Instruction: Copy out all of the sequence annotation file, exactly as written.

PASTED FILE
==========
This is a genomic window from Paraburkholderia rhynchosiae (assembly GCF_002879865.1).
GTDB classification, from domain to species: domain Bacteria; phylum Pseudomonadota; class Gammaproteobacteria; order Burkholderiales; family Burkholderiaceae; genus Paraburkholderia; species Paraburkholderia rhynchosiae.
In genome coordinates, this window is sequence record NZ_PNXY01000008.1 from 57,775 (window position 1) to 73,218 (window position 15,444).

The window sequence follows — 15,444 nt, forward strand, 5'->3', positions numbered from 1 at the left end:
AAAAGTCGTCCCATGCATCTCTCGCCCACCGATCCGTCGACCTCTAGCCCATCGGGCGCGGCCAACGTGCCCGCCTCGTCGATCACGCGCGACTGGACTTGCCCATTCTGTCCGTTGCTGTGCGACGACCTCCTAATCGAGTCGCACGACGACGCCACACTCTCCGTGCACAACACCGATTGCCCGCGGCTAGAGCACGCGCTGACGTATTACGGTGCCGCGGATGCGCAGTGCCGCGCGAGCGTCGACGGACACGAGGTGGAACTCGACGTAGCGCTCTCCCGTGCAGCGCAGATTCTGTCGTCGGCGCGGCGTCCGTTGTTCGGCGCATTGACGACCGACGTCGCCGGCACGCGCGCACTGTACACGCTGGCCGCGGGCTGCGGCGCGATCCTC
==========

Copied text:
This is a genomic window from Paraburkholderia rhynchosiae (assembly GCF_002879865.1).
GTDB classification, from domain to species: domain Bacteria; phylum Pseudomonadota; class Gammaproteobacteria; order Burkholderiales; family Burkholderiaceae; genus Paraburkholderia; species Paraburkholderia rhynchosiae.
In genome coordinates, this window is sequence record NZ_PNXY01000008.1 from 57,775 (window position 1) to 73,218 (window position 15,444).

The window sequence follows — 15,444 nt, forward strand, 5'->3', positions numbered from 1 at the left end:
AAAAGTCGTCCCATGCATCTCTCGCCCACCGATCCGTCGACCTCTAGCCCATCGGGCGCGGCCAACGTGCCCGCCTCGTCGATCACGCGCGACTGGACTTGCCCATTCTGTCCGTTGCTGTGCGACGACCTCCTAATCGAGTCGCACGACGACGCCACACTCTCCGTGCACAACACCGATTGCCCGCGGCTAGAGCACGCGCTGACGTATTACGGTGCCGCGGATGCGCAGTGCCGCGCGAGCGTCGACGGACACGAGGTGGAACTCGACGTAGCGCTCTCCCGTGCAGCGCAGATTCTGTCGTCGGCGCGGCGTCCGTTGTTCGGCGCATTGACGACCGACGTCGCCGGCACGCGCGCACTGTACACGCTGGCCGCGGGCTGCGGCGCGATCCTC